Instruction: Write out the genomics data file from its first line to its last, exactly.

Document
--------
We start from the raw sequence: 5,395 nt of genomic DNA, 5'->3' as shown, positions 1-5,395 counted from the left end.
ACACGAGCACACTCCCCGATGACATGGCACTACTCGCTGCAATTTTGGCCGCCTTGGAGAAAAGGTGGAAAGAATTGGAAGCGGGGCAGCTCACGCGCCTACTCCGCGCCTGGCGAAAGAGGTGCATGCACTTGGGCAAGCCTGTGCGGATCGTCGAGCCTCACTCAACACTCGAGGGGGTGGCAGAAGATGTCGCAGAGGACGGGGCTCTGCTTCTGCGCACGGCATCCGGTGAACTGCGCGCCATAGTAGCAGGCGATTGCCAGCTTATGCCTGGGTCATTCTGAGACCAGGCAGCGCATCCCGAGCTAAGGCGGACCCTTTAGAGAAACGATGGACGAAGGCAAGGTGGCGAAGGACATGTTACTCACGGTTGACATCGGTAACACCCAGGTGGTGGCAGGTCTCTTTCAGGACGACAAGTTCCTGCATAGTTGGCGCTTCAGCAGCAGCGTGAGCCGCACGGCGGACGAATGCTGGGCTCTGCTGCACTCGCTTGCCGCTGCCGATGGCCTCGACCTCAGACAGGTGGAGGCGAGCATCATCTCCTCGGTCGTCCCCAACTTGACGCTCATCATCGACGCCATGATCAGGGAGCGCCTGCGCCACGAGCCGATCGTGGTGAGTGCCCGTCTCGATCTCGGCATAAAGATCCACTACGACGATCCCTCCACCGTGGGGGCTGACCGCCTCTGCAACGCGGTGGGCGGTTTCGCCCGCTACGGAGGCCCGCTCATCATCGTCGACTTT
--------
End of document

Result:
We start from the raw sequence: 5,395 nt of genomic DNA, 5'->3' as shown, positions 1-5,395 counted from the left end.
ACACGAGCACACTCCCCGATGACATGGCACTACTCGCTGCAATTTTGGCCGCCTTGGAGAAAAGGTGGAAAGAATTGGAAGCGGGGCAGCTCACGCGCCTACTCCGCGCCTGGCGAAAGAGGTGCATGCACTTGGGCAAGCCTGTGCGGATCGTCGAGCCTCACTCAACACTCGAGGGGGTGGCAGAAGATGTCGCAGAGGACGGGGCTCTGCTTCTGCGCACGGCATCCGGTGAACTGCGCGCCATAGTAGCAGGCGATTGCCAGCTTATGCCTGGGTCATTCTGAGACCAGGCAGCGCATCCCGAGCTAAGGCGGACCCTTTAGAGAAACGATGGACGAAGGCAAGGTGGCGAAGGACATGTTACTCACGGTTGACATCGGTAACACCCAGGTGGTGGCAGGTCTCTTTCAGGACGACAAGTTCCTGCATAGTTGGCGCTTCAGCAGCAGCGTGAGCCGCACGGCGGACGAATGCTGGGCTCTGCTGCACTCGCTTGCCGCTGCCGATGGCCTCGACCTCAGACAGGTGGAGGCGAGCATCATCTCCTCGGTCGTCCCCAACTTGACGCTCATCATCGACGCCATGATCAGGGAGCGCCTGCGCCACGAGCCGATCGTGGTGAGTGCCCGTCTCGATCTCGGCATAAAGATCCACTACGACGATCCCTCCACCGTGGGGGCTGACCGCCTCTGCAACGCGGTGGGCGGTTTCGCCCGCTACGGAGGCCCGCTCATCATCGTCGACTTT